Binomials of the general form m^2 - n^2 can be factored into terms
(m - n)*(m + n).
example5:
9x^2 - 64 = (3x)^2 - (8)^2
= (3x-8)*(3x+8)
example6:
4a^3 - 4a = 4a * (a^2 -1)
= 4a * (a^2 - 1^2)
= 4a * (a - 1)(a + 1)
example7:
x^4 - y^4 = (x^2)^2 - (y^2)^2
= (x^2 - y^2) * (x^2...
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Welcome back! As you may notice there are more techniques to be discussed. Lets get to it shall we.
FACTORING BY GROUPING
This technique makes use of associative and distributive properties. Consider the following:
3t^3 + 6t^2 + 2t + 4
Generally, polynomials with four terms can be factored by grouping. We will first group this polynomial in pairs(first with second and...
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Factorization of polynomials doesn't have to be difficult if you first take a breather and look for patterns. There are a few techniques that can be used to factor many polynomials. The key is to determine what to use and when. Lets look at some examples.
(1) Factoring trinomials equations of the quadratic form, (x^2 + bx + c) we must find integers m and n that satisfies m*n = c...
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Polynomials are compound algebraic equations, or statements. They can be described in terms of their degree, that is, by the size of the largest exponent. They can also be described in terms of the number of terms.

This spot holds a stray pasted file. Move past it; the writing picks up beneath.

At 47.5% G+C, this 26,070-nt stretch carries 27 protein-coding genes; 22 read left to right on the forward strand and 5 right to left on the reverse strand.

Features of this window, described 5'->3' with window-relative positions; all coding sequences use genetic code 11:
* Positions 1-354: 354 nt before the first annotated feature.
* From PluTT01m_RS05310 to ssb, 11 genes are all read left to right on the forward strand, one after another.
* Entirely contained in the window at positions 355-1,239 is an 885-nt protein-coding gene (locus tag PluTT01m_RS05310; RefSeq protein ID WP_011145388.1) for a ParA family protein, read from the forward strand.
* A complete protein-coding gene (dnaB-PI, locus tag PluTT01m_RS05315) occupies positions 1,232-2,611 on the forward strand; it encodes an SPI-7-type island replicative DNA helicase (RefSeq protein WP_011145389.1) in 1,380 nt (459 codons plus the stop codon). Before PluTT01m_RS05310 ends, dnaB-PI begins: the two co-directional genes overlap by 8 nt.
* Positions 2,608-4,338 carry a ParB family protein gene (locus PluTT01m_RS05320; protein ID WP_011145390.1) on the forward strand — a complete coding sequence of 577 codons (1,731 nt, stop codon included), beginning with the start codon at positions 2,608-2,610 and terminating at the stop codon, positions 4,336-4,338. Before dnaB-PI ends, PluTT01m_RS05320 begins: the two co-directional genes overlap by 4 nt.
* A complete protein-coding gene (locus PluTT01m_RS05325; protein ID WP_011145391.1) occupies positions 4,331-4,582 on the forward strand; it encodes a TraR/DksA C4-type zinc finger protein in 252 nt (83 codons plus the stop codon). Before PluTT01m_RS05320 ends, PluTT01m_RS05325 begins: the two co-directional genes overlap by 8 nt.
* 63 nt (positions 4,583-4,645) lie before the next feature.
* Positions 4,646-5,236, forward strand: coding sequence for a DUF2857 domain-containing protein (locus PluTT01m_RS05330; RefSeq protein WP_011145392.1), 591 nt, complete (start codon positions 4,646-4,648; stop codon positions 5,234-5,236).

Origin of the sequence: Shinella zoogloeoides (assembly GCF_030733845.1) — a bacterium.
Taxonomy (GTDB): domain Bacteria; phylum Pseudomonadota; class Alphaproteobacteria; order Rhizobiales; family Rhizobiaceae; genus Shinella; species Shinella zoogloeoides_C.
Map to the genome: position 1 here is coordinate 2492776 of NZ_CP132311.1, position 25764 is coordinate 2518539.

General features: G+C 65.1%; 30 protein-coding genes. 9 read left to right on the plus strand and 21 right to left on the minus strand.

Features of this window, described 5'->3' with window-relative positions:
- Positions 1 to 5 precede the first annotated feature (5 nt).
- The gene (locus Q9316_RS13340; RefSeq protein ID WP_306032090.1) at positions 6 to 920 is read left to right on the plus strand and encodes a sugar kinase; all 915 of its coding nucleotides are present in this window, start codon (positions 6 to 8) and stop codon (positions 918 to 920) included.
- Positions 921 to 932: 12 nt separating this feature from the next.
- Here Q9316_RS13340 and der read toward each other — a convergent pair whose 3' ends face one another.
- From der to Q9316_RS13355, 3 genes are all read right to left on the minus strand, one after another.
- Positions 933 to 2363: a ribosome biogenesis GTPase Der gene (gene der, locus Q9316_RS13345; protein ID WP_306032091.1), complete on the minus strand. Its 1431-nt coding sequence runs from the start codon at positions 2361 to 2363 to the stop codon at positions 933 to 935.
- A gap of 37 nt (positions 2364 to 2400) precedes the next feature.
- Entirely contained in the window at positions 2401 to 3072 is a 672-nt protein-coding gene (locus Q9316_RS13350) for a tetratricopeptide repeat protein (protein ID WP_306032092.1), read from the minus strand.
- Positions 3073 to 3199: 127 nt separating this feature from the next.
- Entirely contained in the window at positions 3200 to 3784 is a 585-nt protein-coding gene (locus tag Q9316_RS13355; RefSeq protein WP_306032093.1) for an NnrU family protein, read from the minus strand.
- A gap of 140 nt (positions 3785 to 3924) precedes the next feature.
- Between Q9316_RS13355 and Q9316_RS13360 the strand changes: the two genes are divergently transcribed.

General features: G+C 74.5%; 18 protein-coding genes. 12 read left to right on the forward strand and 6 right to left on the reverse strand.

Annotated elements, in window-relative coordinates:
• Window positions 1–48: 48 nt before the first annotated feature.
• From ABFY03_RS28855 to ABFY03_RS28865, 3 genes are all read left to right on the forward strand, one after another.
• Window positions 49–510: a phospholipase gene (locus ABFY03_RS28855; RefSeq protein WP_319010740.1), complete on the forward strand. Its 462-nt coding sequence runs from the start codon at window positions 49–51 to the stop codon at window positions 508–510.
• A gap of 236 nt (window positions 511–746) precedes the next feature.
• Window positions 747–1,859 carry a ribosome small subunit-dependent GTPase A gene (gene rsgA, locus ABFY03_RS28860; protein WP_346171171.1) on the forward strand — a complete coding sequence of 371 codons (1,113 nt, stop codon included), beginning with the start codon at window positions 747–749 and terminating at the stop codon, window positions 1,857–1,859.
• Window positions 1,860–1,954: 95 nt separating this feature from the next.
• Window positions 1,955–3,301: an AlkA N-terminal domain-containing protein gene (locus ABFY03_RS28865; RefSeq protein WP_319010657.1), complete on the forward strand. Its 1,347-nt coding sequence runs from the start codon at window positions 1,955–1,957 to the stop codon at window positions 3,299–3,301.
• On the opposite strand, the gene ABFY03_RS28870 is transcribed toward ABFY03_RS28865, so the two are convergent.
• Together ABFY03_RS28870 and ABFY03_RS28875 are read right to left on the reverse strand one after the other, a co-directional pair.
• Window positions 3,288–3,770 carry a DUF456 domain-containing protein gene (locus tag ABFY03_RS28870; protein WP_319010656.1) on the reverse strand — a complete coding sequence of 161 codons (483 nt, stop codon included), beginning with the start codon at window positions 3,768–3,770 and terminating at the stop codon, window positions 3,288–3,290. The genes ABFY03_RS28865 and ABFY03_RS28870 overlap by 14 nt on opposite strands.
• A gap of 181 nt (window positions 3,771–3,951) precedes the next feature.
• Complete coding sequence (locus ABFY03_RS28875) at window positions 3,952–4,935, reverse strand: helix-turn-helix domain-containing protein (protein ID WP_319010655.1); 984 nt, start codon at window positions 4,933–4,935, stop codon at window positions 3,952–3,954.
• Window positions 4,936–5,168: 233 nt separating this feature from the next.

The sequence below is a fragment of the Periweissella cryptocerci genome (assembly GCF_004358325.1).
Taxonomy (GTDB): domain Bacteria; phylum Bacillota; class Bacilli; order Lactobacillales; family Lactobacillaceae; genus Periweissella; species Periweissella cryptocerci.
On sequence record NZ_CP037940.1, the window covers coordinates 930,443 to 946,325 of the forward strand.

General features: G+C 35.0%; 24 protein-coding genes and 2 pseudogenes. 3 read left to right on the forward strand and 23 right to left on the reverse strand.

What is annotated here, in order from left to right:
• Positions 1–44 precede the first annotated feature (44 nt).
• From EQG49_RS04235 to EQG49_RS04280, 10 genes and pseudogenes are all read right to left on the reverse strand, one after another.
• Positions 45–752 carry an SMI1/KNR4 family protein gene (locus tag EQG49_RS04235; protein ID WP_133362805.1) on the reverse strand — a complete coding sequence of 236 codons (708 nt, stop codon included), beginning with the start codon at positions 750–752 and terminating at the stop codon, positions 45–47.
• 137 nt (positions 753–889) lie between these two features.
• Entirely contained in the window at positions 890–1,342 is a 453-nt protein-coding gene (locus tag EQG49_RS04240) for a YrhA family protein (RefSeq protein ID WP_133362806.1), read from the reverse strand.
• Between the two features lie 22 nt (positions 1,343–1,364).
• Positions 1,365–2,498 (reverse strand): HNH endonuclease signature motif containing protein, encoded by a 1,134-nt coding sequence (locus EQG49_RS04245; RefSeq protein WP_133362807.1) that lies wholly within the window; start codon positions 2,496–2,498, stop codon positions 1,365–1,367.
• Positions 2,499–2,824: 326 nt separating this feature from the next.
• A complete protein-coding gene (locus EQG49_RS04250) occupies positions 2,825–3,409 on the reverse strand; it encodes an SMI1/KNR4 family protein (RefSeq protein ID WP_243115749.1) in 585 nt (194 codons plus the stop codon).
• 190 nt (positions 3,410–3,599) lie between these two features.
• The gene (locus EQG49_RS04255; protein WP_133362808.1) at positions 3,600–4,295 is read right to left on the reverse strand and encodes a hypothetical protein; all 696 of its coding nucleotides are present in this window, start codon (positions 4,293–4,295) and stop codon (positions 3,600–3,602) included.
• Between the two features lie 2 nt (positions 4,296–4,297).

Monomials - Having only one term
Binomials - Having two terms
Trinomials - Having three terms
of no degree
of degree 1
of degree...
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The one question I always ask my students is, “How much time do you spend on math each day?” Unfortunately, the most common answer I get is “Not much.”
When we are working on anything else, whether it is an musical instrument or some sort of sport, we practice if not every day, then close to it. However, for some reason when it comes to math, most people only work on it when there is homework...
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Learning never ceases. At this moment, I find myself once again looking at class schedules, trying to figure out which Calculus section will fit my schedule.
My first Calculus class was when I was a senior in high school, many years ago. When I started college, I took Calculus I for the easy A. I got a B. During my sophomore year, I declared a Theatre and Drama major. I graduated with a...
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Ken B. in Houston, Texas - known as the "Best Little Tutor In Texas" has surpassed another WyzAnt tutoring milestone by going over the 600th tutoring hour for WyzAnt. All subjects in mathematics and science, high school or college, are done by Ken except biology and biochemistry. Ken has now worked with many many students to help them work on their own and be able to do well on homework,...